Why have we not seen disruptive innovation in the Indian legal industry? We have witnessed big changes in how the financial, retail, health and transport industries are organized, information is shared, services are delivered or efficiencies are improved, so why not in the legal industry?
If problems are an opportunity to create change, the legal industry has immense opportunity. Quality of services and value added by lawyers remain dominant issues. According to a study by RSG Consulting in 2011, nearly all of 300 client reports said they were dissatisfied with service levels from law firms. Further, legal processes are not transparent or comprehensible to citizens. With more than 3 crore cases pending before all courts, citizens also have to wait several years to settle their disputes. There is also a huge untapped market--most individuals and companies severely under-consume legal services, as they cannot afford them. Challenges are also internal to the industry. Law firms are struggling to attract and retain talent. And diversity and gender equality in the industry remain a far cry. These opportunities for change are amplified by the fact that despite all these challenges, the need for legal services continues to rise.
Being a service industry, it is imperative for it to change and keep pace with its clients and society at large.
It seems obvious that it is in everybody's interest--lawyers, businesses, government and citizens--to reimagine the legal industry. Being a service industry, it is imperative for it to change and keep pace with its clients and society at large.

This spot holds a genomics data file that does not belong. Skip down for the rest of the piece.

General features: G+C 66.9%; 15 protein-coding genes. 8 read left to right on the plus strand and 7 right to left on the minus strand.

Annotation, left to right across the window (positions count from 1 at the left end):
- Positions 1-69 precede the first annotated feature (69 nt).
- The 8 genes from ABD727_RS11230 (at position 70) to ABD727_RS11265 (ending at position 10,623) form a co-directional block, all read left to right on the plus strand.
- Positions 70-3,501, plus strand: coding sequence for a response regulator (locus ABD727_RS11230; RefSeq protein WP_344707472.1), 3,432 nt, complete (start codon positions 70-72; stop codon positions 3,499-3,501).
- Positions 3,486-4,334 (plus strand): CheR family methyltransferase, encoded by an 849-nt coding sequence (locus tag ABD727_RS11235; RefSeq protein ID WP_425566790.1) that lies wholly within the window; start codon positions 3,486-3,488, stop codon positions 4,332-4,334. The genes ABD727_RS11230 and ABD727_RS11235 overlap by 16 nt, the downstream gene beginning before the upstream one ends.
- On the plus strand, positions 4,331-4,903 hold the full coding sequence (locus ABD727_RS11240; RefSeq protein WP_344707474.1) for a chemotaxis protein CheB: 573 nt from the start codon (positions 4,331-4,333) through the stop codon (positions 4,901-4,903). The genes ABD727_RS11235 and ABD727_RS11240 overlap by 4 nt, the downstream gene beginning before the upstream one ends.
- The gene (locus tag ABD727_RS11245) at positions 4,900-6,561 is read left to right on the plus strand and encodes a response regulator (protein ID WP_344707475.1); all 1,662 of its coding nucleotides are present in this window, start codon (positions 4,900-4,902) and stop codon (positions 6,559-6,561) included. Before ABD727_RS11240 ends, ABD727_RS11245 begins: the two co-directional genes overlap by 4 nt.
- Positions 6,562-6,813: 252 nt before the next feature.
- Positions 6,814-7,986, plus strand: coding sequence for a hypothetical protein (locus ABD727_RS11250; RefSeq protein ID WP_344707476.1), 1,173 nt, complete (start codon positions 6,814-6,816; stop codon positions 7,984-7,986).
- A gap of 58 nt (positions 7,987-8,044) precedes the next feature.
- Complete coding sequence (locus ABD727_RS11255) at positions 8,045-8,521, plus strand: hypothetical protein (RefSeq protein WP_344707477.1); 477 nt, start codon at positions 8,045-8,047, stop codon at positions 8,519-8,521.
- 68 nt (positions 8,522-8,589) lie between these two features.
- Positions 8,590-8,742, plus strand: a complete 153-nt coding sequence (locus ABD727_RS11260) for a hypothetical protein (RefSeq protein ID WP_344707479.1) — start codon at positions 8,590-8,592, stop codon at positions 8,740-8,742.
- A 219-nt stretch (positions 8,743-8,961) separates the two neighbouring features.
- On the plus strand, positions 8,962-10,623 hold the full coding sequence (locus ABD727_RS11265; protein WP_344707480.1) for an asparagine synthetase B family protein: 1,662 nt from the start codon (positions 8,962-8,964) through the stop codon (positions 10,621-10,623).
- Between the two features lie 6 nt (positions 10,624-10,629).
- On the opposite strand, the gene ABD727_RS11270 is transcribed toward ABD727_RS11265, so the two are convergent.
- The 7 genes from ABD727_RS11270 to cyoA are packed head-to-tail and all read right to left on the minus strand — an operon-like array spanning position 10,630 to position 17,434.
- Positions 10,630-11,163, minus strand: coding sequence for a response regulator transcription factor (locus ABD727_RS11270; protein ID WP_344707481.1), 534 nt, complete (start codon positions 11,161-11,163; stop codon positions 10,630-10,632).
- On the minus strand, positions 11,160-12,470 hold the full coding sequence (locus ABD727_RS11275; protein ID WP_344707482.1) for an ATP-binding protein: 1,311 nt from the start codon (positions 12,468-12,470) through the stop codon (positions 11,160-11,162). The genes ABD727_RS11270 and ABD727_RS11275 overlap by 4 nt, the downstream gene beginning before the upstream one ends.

Why then is this our current reality? Why is the legal industry so costly, so forbidding, so adversarial, so inaccessible and so out of step with the times?
I believe our inability to lead big change has less to do with the fundamental capability of lawyers, and more to do with systemic principles upon which the legal industry is built and the mindsets lawyers are trained to have. These include:
The problem of the precedent
Through law school we are trained to build our cases by looking for precedents and gaining validation from the past. We begin by looking at case law and quickly get inducted into a system that places huge premium on precedents to determine current outcomes--without allowing for enough space to internalize the change in context.
While knowledge and understanding of the past is essential to make change, is the ability to predict where the world is headed that leads to disruptive innovation. It was the ability of visionaries like Vijay Shekhar Sharma or Elon Musk to imagine the future of the banking and automobile industries respectively that eventually led to their disruptive innovations.
We lawyers will begin leading big change only when we build our skills to step into the future, challenge the assumptions on which our legal system is built...
We lawyers will begin leading big change only when we build our skills to step into the future, challenge the assumptions and beliefs on which our current legal system is built and imagine new possibilities.
We should ask, should lawyers remain the gatekeepers to legal information in the age of the internet? In a world where the ability to collaborate and share is becoming a key factor in driving business, what will be the continued relevance of the adversarial approach of lawyering? How can we better leverage technology to improve accessibility, efficiency and transparency? How can the legal system better engage and leverage law students and paralegals to improve accessibility while building quality talent? How do we reorganize ourselves to offer more autonomy and purpose to lawyers?
No risk no reward